By Karl Weisel (USAG Wiesbaden)November 21, 2011
WIESBADEN, Germany - Maybe Benjamin Franklin had it right when he considered proposing that elected officials forego payment for their services.
While he may have only been referring to congressional salaries, which at the time were an extremely nominal per diem, today's men and women serving in Congress have the added incentives of extremely generous health and pension plans, the allure of soft money and gifts from special interests, as well as the power that comes from years of being ensconced in public office.
As it is now, members of the House of Representatives and the Senate earn an average salary of $174,000 a year, according to about.com, and are guaranteed the same benefits as civil service employees under the Federal Employees Health Benefits and Retirement Systems.
That means when they retire they receive a percentage of their top three consecutive salary earning years while in office -- sums per year in retirement that are more than what most Americans earn during their working years.
I'm guessing that Ben Franklin and many of his fellow Founding Fathers would be alarmed to say the least and definitely have something to say about how payment for public service has developed in a little more than two centuries.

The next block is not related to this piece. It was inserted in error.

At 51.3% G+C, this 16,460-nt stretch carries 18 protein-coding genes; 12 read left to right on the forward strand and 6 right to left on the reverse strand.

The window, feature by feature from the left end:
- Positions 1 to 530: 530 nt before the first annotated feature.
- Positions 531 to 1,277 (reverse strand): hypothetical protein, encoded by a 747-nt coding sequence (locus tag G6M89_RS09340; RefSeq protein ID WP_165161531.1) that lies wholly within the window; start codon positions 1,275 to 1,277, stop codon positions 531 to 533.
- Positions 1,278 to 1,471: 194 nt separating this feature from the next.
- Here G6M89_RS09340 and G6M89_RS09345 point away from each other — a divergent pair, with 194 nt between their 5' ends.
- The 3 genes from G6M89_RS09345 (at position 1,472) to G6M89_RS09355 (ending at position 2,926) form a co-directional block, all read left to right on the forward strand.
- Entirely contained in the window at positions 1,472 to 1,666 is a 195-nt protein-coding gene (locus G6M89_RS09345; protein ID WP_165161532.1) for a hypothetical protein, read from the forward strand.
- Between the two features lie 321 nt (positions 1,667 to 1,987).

Nearly half of the members of Congress are millionaires.
Leaders and managers talk a lot about doing what's right and doing the right things, but like other federal employees who grow accustomed to the security of a very generous benefits package, the incentive to rock the boat, to bring about real change in Congress is slim to none.
A chain email making the rounds quotes billionaire Warren Buffet as suggesting that to solve the federal government's debt woes, congressmen and women be held to the same standards as any business -- when the federal deficit rises to 3 percent of the gross domestic product, those holding seats (thanks to being elected to serve by their constituents) be ineligible for reelection.
Although, according to interviews, Buffet had nothing to do with the chain email, which offers various suggestions for altering the way business is conducted in the Capitol, his off-hand suggestion during a television interview certainly struck a chord among voters -- whether Tea Party backers, Wall Street occupiers or anyone concerned about the future of the United States.
It's time to demand the same spirit of compromise, intelligent problem-solving and a true desire to serve our fellow Americans from our elected officials that we would expect from our co-workers, service members and all of those who contribute to making our nation one that has stood as a beacon and an example for citizens worldwide.
How do we do that?
We can start by voting.